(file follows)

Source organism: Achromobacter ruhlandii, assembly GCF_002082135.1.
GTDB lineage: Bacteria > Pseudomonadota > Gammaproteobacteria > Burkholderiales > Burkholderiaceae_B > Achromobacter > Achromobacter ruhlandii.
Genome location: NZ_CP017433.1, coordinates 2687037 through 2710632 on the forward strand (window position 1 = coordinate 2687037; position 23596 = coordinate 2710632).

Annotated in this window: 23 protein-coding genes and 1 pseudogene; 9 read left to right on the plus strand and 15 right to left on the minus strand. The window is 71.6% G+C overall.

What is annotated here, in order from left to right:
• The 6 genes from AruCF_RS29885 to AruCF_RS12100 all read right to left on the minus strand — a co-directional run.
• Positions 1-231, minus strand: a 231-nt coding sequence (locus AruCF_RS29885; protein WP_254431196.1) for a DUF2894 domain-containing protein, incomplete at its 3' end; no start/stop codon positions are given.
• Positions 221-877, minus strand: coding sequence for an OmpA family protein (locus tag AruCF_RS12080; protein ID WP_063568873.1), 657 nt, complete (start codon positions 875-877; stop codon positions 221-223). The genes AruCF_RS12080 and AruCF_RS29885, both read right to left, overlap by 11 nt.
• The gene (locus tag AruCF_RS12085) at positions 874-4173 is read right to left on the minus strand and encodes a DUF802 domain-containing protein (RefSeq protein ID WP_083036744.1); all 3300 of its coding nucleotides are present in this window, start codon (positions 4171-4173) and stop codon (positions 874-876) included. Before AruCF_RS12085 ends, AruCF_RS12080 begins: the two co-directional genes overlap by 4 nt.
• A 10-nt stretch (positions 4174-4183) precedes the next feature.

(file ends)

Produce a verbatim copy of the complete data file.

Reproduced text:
Source organism: Achromobacter ruhlandii, assembly GCF_002082135.1.
GTDB lineage: Bacteria > Pseudomonadota > Gammaproteobacteria > Burkholderiales > Burkholderiaceae_B > Achromobacter > Achromobacter ruhlandii.
Genome location: NZ_CP017433.1, coordinates 2687037 through 2710632 on the forward strand (window position 1 = coordinate 2687037; position 23596 = coordinate 2710632).

Annotated in this window: 23 protein-coding genes and 1 pseudogene; 9 read left to right on the plus strand and 15 right to left on the minus strand. The window is 71.6% G+C overall.

What is annotated here, in order from left to right:
• The 6 genes from AruCF_RS29885 to AruCF_RS12100 all read right to left on the minus strand — a co-directional run.
• Positions 1-231, minus strand: a 231-nt coding sequence (locus AruCF_RS29885; protein WP_254431196.1) for a DUF2894 domain-containing protein, incomplete at its 3' end; no start/stop codon positions are given.
• Positions 221-877, minus strand: coding sequence for an OmpA family protein (locus tag AruCF_RS12080; protein ID WP_063568873.1), 657 nt, complete (start codon positions 875-877; stop codon positions 221-223). The genes AruCF_RS12080 and AruCF_RS29885, both read right to left, overlap by 11 nt.
• The gene (locus tag AruCF_RS12085) at positions 874-4173 is read right to left on the minus strand and encodes a DUF802 domain-containing protein (RefSeq protein ID WP_083036744.1); all 3300 of its coding nucleotides are present in this window, start codon (positions 4171-4173) and stop codon (positions 874-876) included. Before AruCF_RS12085 ends, AruCF_RS12080 begins: the two co-directional genes overlap by 4 nt.
• A 10-nt stretch (positions 4174-4183) precedes the next feature.